Panama is the latest Latin American country contemplating cryptocurrencies, joining El Salvador, which today became the first country in the world to officially make bitcoin legal tender.
On September the 6th, a member of Panama’s independent opposition party, Bancada Independiente, presented a bill that could spearhead the incorporation of bitcoin as an alternative currency and potentially make the country “compatible with the blockchain, crypto assets, and the Internet”.
Newly-Proposed Legislation Seeks To Regulate Crypto Assets
Panamanian congressman Gabriel Silva announced on Twitter he had introduced a bill to regulate cryptocurrency and allow legal and natural persons living in the country to use Bitcoin and Ethereum as a valid method of payment for civil, commercial, or tax operations.
The draft bill document shared by Silva noted that bitcoin and other cryptos enable quick and cheap payments in spite of the distance between the parties or the transaction volume.
Silva emphasized that the cryptocurrency project would create many jobs for the residents, attract massive investments as well as make the Panamanian government more transparent.
Silva’s crypto bill also proposes to move the country’s public records to blockchains and use the technology to digitize legislative and administrative operations. Moreover, the bill aims to make Panama “compatible with new forms of [the] establishment of trust between people and businesses such as smart contracts and new forms of organization, such as decentralized autonomous organizations or DAOs.”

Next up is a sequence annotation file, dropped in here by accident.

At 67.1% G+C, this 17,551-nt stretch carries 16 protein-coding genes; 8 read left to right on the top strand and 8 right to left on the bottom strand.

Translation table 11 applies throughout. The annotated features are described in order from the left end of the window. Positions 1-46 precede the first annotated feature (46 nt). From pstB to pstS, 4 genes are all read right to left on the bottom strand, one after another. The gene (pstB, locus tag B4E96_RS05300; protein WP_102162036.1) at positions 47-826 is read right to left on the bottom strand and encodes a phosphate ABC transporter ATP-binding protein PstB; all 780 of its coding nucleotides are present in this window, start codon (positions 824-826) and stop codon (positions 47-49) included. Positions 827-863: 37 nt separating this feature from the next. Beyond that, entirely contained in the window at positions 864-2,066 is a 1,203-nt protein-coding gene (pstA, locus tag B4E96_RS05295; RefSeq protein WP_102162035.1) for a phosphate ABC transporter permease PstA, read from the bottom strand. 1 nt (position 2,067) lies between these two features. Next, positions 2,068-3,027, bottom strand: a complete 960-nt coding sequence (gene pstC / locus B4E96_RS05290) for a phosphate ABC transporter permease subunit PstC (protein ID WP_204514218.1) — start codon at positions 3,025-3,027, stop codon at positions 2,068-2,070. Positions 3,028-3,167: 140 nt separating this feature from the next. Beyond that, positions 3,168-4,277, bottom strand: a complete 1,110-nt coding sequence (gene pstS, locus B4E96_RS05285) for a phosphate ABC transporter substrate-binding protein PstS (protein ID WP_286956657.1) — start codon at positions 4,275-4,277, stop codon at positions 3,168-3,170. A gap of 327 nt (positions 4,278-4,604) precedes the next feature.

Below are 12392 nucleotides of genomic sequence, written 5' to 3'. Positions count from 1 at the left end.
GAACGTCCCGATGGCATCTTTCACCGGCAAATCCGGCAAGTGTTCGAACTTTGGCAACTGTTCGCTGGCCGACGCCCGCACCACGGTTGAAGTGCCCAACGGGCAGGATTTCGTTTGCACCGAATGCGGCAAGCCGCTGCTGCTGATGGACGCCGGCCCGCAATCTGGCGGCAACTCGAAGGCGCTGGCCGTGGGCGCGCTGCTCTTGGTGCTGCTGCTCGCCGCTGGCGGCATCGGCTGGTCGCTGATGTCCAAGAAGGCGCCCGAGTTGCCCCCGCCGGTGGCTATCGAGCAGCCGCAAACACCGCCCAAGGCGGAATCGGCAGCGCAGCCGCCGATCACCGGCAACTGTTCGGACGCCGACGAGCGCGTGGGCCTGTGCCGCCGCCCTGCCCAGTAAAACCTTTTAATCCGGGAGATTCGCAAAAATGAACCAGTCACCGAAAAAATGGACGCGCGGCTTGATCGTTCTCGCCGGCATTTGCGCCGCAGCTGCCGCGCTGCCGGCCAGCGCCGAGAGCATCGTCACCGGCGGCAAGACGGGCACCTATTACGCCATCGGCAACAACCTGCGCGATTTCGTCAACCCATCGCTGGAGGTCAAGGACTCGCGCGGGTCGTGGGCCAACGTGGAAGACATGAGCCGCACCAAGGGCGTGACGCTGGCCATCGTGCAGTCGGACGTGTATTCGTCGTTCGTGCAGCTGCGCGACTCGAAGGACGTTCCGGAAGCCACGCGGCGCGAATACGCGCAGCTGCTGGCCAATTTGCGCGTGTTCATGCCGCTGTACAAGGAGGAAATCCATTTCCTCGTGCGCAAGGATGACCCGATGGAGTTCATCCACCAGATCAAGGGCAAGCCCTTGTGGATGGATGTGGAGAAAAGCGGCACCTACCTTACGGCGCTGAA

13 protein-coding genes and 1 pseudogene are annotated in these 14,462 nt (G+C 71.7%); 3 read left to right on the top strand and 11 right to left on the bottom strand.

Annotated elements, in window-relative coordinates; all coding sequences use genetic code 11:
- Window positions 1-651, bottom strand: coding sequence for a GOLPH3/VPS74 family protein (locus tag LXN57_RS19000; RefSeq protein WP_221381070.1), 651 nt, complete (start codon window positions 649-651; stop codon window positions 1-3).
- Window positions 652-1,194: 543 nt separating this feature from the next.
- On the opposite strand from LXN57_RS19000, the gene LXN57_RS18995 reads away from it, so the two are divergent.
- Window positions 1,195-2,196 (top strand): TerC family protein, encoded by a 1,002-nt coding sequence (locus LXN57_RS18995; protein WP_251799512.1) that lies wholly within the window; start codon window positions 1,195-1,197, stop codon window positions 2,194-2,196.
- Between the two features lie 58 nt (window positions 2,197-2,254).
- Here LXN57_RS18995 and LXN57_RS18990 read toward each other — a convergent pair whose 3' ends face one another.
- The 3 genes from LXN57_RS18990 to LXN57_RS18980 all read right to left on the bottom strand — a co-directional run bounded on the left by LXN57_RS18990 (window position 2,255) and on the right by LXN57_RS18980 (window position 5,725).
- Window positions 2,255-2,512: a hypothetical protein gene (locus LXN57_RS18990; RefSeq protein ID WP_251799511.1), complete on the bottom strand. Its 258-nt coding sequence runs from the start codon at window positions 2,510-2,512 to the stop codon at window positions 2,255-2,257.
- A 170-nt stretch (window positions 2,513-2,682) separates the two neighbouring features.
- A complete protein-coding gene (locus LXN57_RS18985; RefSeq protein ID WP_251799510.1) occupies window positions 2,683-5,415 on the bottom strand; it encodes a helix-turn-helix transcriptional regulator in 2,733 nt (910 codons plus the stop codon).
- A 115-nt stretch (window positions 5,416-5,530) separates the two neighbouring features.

It is perhaps worth mentioning that Panama does not have a central bank and it adopted the United States dollar as a payment means in 1904 after the Taft-Arias monetary agreement. Panamanians also use their Balboa currency alongside the USD. If the bill is passed into law, the residents will be able to pay their taxes using cryptocurrencies — just like in El Salvador.
Panama’s Proposed Bill Differs From El Salvador’s Move
While Panama appears to be following in the footsteps of El Salvador, there are a few dissimilarities.
Firstly, the situation in Panama will be a bit different from El Salvador where local businesses are obliged to accept cryptocurrencies as payment for goods and services. An interesting excerpt from the draft legislation is that Panama’s new bill would allow businesses and residents to choose whether they want to receive payments in crypto or fiat.
The Panama crypto-friendly congressman postulated that the draft bill is the result of the collaborative effort between citizens and various industry and technology experts. Furthermore, it was prepared to bear in mind recommendations outlined by intergovernmental organizations like the Financial Action Task Force (FATF).
Additionally, while Silva’s proposed law would enable businesses to make or accept crypto as payments for legal transactions, it does not propose the use of bitcoin or crypto in general as legal tender.